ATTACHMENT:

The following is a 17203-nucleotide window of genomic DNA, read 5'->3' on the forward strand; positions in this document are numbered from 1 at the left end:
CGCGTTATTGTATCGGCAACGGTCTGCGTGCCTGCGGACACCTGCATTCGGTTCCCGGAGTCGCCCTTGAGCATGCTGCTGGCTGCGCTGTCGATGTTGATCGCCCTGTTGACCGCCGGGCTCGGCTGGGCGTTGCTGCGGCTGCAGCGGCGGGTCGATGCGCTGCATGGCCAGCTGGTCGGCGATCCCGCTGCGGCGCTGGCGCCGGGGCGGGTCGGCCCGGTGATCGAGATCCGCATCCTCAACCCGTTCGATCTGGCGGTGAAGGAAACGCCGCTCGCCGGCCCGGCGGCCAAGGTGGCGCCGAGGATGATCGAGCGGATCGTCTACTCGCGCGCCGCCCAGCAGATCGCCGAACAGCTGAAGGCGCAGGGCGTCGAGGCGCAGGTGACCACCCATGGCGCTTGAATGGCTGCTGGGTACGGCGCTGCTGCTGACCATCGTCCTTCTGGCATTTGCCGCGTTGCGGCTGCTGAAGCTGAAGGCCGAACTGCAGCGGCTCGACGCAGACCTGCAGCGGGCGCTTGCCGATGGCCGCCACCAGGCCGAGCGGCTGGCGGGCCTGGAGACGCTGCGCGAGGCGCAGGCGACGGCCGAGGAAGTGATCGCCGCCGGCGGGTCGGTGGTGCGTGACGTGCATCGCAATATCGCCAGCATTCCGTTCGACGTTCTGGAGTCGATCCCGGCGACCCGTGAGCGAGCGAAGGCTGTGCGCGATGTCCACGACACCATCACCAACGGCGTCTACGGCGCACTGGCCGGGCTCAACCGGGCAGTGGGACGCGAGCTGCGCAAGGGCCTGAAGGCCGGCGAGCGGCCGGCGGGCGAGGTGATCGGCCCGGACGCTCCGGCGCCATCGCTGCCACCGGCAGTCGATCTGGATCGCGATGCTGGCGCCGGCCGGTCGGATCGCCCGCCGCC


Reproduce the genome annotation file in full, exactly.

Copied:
The following is a 17203-nucleotide window of genomic DNA, read 5'->3' on the forward strand; positions in this document are numbered from 1 at the left end:
CGCGTTATTGTATCGGCAACGGTCTGCGTGCCTGCGGACACCTGCATTCGGTTCCCGGAGTCGCCCTTGAGCATGCTGCTGGCTGCGCTGTCGATGTTGATCGCCCTGTTGACCGCCGGGCTCGGCTGGGCGTTGCTGCGGCTGCAGCGGCGGGTCGATGCGCTGCATGGCCAGCTGGTCGGCGATCCCGCTGCGGCGCTGGCGCCGGGGCGGGTCGGCCCGGTGATCGAGATCCGCATCCTCAACCCGTTCGATCTGGCGGTGAAGGAAACGCCGCTCGCCGGCCCGGCGGCCAAGGTGGCGCCGAGGATGATCGAGCGGATCGTCTACTCGCGCGCCGCCCAGCAGATCGCCGAACAGCTGAAGGCGCAGGGCGTCGAGGCGCAGGTGACCACCCATGGCGCTTGAATGGCTGCTGGGTACGGCGCTGCTGCTGACCATCGTCCTTCTGGCATTTGCCGCGTTGCGGCTGCTGAAGCTGAAGGCCGAACTGCAGCGGCTCGACGCAGACCTGCAGCGGGCGCTTGCCGATGGCCGCCACCAGGCCGAGCGGCTGGCGGGCCTGGAGACGCTGCGCGAGGCGCAGGCGACGGCCGAGGAAGTGATCGCCGCCGGCGGGTCGGTGGTGCGTGACGTGCATCGCAATATCGCCAGCATTCCGTTCGACGTTCTGGAGTCGATCCCGGCGACCCGTGAGCGAGCGAAGGCTGTGCGCGATGTCCACGACACCATCACCAACGGCGTCTACGGCGCACTGGCCGGGCTCAACCGGGCAGTGGGACGCGAGCTGCGCAAGGGCCTGAAGGCCGGCGAGCGGCCGGCGGGCGAGGTGATCGGCCCGGACGCTCCGGCGCCATCGCTGCCACCGGCAGTCGATCTGGATCGCGATGCTGGCGCCGGCCGGTCGGATCGCCCGCCGCC